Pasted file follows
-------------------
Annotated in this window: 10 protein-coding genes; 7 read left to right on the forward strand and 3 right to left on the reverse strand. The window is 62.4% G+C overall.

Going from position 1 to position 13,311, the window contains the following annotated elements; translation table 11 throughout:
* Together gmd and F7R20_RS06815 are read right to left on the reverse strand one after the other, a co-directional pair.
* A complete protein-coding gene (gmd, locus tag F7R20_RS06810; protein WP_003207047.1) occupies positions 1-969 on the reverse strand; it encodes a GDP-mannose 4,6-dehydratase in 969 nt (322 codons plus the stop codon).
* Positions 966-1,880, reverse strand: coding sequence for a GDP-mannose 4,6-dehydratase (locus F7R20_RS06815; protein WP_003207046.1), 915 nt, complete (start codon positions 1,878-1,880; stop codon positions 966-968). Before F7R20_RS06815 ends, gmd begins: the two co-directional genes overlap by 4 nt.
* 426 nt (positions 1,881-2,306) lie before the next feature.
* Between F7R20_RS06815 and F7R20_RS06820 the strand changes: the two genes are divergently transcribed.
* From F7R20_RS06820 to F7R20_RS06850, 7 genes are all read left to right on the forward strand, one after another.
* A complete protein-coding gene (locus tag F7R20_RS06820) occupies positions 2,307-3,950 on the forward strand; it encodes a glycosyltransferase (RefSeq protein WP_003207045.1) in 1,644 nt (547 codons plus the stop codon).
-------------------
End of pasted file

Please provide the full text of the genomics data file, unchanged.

Annotated in this window: 10 protein-coding genes; 7 read left to right on the forward strand and 3 right to left on the reverse strand. The window is 62.4% G+C overall.

Going from position 1 to position 13,311, the window contains the following annotated elements; translation table 11 throughout:
* Together gmd and F7R20_RS06815 are read right to left on the reverse strand one after the other, a co-directional pair.
* A complete protein-coding gene (gmd, locus tag F7R20_RS06810; protein WP_003207047.1) occupies positions 1-969 on the reverse strand; it encodes a GDP-mannose 4,6-dehydratase in 969 nt (322 codons plus the stop codon).
* Positions 966-1,880, reverse strand: coding sequence for a GDP-mannose 4,6-dehydratase (locus F7R20_RS06815; protein WP_003207046.1), 915 nt, complete (start codon positions 1,878-1,880; stop codon positions 966-968). Before F7R20_RS06815 ends, gmd begins: the two co-directional genes overlap by 4 nt.
* 426 nt (positions 1,881-2,306) lie before the next feature.
* Between F7R20_RS06815 and F7R20_RS06820 the strand changes: the two genes are divergently transcribed.
* From F7R20_RS06820 to F7R20_RS06850, 7 genes are all read left to right on the forward strand, one after another.
* A complete protein-coding gene (locus tag F7R20_RS06820) occupies positions 2,307-3,950 on the forward strand; it encodes a glycosyltransferase (RefSeq protein WP_003207045.1) in 1,644 nt (547 codons plus the stop codon).